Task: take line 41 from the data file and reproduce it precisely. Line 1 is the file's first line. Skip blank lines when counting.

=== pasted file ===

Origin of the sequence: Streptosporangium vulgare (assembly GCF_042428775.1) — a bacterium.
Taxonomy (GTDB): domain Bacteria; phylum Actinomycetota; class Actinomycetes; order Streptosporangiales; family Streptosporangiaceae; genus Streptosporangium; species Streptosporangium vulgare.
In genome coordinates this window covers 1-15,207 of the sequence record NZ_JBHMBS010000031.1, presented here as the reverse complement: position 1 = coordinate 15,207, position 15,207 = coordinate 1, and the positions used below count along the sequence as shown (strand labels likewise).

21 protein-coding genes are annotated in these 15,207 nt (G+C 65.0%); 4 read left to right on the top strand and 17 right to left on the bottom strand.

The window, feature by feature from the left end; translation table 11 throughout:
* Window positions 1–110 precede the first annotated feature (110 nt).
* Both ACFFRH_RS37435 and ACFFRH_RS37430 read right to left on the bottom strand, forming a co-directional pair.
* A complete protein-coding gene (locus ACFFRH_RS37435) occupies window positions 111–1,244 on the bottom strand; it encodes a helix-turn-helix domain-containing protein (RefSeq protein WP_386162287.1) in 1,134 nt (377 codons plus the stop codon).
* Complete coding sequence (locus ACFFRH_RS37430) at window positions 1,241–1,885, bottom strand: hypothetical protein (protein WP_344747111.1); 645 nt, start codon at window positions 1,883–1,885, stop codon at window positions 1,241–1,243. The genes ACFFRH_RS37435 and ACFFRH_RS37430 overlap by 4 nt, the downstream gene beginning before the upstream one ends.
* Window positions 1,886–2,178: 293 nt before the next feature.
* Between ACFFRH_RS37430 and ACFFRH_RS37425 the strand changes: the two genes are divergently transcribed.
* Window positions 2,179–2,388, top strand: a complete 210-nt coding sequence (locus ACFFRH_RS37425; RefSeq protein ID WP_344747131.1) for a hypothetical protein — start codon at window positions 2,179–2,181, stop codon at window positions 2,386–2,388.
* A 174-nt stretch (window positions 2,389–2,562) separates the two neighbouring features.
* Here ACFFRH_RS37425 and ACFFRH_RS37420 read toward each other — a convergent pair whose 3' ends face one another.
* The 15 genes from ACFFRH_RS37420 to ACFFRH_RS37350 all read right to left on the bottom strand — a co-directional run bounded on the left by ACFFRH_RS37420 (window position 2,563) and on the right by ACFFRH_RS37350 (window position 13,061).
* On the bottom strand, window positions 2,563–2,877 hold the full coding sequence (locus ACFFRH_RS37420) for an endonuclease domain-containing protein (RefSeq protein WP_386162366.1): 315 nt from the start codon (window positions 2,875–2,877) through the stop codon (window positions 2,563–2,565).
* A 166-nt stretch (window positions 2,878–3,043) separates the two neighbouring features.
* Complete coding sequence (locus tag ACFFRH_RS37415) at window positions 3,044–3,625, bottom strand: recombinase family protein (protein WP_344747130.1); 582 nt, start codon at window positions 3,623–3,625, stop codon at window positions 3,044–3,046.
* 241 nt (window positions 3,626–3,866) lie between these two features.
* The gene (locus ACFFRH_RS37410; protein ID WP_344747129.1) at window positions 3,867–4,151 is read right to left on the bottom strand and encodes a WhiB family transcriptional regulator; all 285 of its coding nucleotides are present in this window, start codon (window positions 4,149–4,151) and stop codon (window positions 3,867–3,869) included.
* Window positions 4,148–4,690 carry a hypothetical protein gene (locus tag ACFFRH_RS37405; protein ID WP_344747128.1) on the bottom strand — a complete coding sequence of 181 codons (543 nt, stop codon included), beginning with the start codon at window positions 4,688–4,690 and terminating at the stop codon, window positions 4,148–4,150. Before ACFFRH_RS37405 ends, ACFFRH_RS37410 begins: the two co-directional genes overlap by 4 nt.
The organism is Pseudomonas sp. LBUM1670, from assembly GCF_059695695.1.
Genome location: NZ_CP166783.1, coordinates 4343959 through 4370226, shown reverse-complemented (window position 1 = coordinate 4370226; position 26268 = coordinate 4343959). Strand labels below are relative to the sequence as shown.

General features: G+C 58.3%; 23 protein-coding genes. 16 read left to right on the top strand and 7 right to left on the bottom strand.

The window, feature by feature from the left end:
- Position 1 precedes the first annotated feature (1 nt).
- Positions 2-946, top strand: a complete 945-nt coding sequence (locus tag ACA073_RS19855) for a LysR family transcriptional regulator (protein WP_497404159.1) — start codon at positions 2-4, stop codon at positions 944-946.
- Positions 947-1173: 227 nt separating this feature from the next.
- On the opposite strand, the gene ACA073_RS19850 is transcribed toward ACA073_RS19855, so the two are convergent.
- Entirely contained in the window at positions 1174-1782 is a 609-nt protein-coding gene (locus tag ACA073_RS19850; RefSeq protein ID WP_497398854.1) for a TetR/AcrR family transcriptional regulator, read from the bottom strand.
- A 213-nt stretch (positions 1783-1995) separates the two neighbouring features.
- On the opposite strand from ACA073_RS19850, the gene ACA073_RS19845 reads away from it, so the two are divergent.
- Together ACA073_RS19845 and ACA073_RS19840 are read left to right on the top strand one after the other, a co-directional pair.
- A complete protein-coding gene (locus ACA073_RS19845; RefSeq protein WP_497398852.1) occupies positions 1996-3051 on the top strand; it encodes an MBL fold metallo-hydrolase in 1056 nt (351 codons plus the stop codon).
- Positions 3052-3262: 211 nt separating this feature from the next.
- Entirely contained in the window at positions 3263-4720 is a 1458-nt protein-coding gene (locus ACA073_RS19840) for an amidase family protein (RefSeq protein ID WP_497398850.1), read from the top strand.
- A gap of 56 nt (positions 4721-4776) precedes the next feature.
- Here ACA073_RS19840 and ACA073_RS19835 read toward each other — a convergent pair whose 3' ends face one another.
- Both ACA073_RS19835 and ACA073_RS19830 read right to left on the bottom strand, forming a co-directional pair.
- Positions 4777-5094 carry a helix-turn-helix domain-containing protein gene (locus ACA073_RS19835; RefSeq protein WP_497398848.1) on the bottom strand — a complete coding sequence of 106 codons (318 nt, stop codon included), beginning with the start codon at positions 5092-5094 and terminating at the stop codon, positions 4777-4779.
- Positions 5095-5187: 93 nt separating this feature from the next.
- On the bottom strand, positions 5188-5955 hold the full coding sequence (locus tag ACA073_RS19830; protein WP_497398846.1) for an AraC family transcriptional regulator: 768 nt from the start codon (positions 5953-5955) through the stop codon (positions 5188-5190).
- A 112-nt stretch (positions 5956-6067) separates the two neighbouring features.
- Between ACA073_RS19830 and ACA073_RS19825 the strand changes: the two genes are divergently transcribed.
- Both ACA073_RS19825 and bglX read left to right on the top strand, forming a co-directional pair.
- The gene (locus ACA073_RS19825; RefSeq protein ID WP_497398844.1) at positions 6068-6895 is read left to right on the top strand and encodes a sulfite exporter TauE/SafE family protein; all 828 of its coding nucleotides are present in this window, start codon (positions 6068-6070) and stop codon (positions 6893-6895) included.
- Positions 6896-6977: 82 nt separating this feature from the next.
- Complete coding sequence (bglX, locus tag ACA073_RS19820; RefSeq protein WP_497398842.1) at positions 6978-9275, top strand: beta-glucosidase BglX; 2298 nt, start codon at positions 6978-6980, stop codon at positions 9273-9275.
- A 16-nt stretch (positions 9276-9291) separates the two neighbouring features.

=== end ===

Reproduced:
- Positions 5095-5187: 93 nt separating this feature from the next.